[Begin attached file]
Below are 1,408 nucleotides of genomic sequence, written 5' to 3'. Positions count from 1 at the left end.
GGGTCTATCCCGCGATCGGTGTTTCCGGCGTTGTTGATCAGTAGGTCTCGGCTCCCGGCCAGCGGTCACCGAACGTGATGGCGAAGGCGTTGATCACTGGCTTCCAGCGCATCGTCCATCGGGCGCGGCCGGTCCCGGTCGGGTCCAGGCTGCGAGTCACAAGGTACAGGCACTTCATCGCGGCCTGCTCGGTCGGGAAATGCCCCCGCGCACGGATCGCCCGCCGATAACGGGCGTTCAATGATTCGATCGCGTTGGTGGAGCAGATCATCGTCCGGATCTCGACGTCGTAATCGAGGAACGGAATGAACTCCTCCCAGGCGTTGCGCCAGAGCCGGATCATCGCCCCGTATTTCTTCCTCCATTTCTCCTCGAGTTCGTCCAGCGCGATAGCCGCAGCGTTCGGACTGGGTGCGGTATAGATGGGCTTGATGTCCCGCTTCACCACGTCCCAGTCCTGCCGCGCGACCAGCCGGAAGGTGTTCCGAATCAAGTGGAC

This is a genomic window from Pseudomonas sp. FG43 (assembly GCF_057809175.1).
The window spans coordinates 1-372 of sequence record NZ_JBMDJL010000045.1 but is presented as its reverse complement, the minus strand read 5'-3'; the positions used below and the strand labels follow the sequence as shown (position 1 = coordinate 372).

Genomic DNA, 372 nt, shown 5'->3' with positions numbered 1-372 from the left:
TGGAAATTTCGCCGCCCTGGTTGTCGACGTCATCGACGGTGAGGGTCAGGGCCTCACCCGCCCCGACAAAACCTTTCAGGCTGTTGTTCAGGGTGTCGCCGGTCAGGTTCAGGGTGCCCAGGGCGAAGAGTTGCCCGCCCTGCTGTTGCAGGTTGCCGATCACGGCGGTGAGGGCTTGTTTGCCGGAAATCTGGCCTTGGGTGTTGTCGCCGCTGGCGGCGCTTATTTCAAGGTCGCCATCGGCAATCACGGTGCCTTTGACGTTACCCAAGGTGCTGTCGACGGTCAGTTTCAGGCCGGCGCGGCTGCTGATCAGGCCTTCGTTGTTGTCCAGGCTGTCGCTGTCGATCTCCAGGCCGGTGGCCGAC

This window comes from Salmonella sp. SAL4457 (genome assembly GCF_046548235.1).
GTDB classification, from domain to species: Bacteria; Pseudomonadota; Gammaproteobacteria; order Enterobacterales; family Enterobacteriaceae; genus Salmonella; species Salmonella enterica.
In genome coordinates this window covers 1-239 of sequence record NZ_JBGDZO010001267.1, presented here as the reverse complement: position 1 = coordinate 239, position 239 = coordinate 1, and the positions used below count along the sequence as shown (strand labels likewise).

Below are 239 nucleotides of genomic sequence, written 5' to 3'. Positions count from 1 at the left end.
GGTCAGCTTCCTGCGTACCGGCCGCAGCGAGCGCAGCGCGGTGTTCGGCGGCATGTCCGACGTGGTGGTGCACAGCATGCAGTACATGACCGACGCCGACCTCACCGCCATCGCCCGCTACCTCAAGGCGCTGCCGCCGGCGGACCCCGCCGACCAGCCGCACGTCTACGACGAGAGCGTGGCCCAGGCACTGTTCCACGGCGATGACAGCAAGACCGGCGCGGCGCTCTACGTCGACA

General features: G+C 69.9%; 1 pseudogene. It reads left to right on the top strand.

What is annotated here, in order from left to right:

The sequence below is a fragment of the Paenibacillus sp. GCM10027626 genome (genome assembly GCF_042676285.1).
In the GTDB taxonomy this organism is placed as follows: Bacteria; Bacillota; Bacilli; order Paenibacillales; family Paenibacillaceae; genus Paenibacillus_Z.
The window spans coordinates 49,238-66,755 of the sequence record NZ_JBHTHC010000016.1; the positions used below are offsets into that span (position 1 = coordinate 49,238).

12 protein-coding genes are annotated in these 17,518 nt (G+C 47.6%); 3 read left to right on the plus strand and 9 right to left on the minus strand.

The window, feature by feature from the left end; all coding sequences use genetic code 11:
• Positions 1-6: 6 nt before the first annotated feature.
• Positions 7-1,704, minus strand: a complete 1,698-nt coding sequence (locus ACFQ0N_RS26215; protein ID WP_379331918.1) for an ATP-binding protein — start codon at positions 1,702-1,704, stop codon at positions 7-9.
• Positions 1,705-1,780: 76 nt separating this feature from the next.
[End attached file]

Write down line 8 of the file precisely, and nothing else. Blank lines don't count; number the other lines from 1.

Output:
GTDB classification, from domain to species: Bacteria; Pseudomonadota; Gammaproteobacteria; order Enterobacterales; family Enterobacteriaceae; genus Salmonella; species Salmonella enterica.